Kilts in the kitchen?

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Joined Oct 10, 2005
O.k. Just for arguments sake.

You have a kilt, which if I understand correctly is made of heavy-ish material. Then you have knee high socks, which are knitted, maybe not wool, but definitely keeping your legs nice and toasty.

So on a hot summers night behind the line, what comfort advantages does a kilt and knee high socks have over a light weight fabric pair of pants and ankle length socks?
 
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P.s., thanks for the link, got a blast out of that--a spoon shoved down your sock "for emergencies". Then again Ramsey IS Scots, born in Glasgow.

But bagpipe music in the kitchen IS NOT up for discussion.....
 
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P.s., thanks for the link, got a blast out of that--a spoon shoved down your sock "for emergencies". Then again Ramsey IS Scots, born in Glasgow.

But bagpipe music in the kitchen IS NOT up for discussion.....
 
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The FDA Code does not specify attire that I am aware of. So no infractions there. Local codes may be different.
 
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I had planned to look at a lot of men wearing kilts today, but I wasn't able to make it to the parade. Many kilts are pleated and would therefore be subject to billowing. They would seem hazardous in terms of getting caught in and on things.
 
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One endeavors to expose less skin in a kitchen rather than more and hopefully for obvious reasons. Kilts in the kitchen is an idea absurd on its face. The inevitable very bad 2nd if not 3rd degree burns will convince management that it was a bad idea. Maybe it would work in an ice cream shop.
 
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One endeavors to expose less skin in a kitchen rather than more and hopefully for obvious reasons. Kilts in the kitchen is an idea absurd on its face. The inevitable very bad 2nd if not 3rd degree burns will convince management that it was a bad idea. Maybe it would work in an ice cream shop.

Explain to me in what situation you would get 2nd or 3rd degree burns wearing a kilt that you wouldn't get by wearing a normal pair of pants.
 
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Explain to me in what situation you would get 2nd or 3rd degree burns wearing a kilt that you wouldn't get by wearing a normal pair of pants.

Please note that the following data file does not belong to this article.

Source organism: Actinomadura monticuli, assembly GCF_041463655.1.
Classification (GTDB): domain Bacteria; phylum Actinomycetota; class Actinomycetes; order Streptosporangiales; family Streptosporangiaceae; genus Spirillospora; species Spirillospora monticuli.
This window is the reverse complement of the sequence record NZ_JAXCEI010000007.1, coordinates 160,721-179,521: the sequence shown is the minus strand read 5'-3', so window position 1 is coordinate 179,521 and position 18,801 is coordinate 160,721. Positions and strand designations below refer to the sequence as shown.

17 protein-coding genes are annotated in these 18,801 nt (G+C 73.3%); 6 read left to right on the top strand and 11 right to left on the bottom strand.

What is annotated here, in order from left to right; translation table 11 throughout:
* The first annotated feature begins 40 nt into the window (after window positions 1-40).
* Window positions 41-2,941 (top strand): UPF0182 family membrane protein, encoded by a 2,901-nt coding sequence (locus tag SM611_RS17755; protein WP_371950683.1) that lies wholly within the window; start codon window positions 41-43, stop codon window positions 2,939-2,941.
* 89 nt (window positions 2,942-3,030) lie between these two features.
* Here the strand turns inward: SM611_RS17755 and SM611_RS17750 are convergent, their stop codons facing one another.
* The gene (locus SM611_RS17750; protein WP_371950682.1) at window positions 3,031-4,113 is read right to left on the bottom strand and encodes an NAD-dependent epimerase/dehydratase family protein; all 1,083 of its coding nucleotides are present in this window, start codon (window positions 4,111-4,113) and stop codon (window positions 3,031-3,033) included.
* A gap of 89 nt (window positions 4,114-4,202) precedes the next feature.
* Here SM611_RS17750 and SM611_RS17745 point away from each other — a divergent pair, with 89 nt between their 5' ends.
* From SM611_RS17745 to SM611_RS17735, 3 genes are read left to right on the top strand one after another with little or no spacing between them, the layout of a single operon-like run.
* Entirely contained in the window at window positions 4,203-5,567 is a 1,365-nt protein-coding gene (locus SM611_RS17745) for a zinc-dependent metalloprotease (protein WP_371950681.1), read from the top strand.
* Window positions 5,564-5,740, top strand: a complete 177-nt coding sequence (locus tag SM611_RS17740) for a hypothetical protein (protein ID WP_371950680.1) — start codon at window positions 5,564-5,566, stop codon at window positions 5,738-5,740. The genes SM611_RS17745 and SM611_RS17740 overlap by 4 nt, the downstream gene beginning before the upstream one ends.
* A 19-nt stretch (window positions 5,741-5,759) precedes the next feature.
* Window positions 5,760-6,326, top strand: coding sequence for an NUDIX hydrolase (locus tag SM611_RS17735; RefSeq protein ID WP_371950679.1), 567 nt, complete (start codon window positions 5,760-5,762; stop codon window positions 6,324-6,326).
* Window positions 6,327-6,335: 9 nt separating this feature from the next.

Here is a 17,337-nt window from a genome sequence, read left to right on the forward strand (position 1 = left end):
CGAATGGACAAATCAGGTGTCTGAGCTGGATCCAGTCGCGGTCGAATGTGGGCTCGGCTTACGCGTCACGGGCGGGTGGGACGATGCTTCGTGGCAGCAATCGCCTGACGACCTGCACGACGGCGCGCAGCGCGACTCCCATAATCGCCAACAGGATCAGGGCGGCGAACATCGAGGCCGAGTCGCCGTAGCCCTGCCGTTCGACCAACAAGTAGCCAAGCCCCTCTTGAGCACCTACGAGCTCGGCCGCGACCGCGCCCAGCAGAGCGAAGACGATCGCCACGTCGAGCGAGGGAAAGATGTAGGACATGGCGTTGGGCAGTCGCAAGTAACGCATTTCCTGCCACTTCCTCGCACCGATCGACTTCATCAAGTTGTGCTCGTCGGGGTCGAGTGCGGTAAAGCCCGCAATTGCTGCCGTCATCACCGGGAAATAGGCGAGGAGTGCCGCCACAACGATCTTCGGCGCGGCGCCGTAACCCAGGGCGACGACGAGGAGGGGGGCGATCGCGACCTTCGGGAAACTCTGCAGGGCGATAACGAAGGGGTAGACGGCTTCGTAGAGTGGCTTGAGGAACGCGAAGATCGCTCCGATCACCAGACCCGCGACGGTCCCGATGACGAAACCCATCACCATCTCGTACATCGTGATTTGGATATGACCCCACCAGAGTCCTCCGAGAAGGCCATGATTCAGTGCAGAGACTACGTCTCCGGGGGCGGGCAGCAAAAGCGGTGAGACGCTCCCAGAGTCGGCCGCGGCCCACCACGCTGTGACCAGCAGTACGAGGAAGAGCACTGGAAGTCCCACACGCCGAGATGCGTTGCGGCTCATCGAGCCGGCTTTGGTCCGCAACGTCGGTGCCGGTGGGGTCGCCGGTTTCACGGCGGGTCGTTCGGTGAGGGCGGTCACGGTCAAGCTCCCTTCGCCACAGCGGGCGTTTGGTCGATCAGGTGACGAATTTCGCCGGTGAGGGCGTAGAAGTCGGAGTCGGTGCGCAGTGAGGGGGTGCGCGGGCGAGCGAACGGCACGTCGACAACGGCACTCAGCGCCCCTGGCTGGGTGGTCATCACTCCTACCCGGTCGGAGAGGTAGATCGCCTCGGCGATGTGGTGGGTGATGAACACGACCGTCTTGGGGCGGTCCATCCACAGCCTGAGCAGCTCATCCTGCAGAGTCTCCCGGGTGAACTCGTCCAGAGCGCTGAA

Chefs' attire is loose (but not overly so) for a reason. Now you know why. Any close-fitting apparel like jeans, tight fitting shirts, etc. or none at all (shorts, kilts, or whatever exposes bare skin) will result in the worst burns, especially hot grease splatters and the like. It holds the hot grease or whatever right next to your skin.

This is basic shit that everybody ought to know.

One of about a kajillion references on the subject:

Why are Chef Pants Baggy?
Chef pants are baggy to help keep chefs cool in the kitchen, which can be an extremely hot environment. As well, the loose pants give cooks room to move around with ease, bend over, etc. Chef's pants often have large pockets in them to accommodate kitchen tools or hand towels. Loose fitting pants also help protect from burns.

Today, you can purchase houndstooth or black and white checked chef pants from a number of manufacturers. Pants can also be bought in many solid colors, striped patterns, abstract, food or kitchen-ware patterns.

Lightweight cotton or mixed synthetics are used, sometimes with a Teflon coating, to resist stains and protect from burns. Tight fitting pants, would be very dangerous in the case of a hot oil spill, as the fabric would hold the heat right against the skin. Loose fitting trousers help keep the hot oil from contacting the skin. At the same time, an overly baggy style is sometimes worn by chefs in the U.S. and this can present its own safety hazard. If the material is too loose, it might catch on kitchen equipment, or even catch on fire.
 
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Chefs' attire is loose for a reason. Now you know why. Any close-fitting apparel like jeans, tight fitting shirts, etc. or none at all (shorts, kilts, or whatever exposes bare skin) will result in the worst burns, especially hot grease splatters and the like.

This is basic shit that everybody ought to know.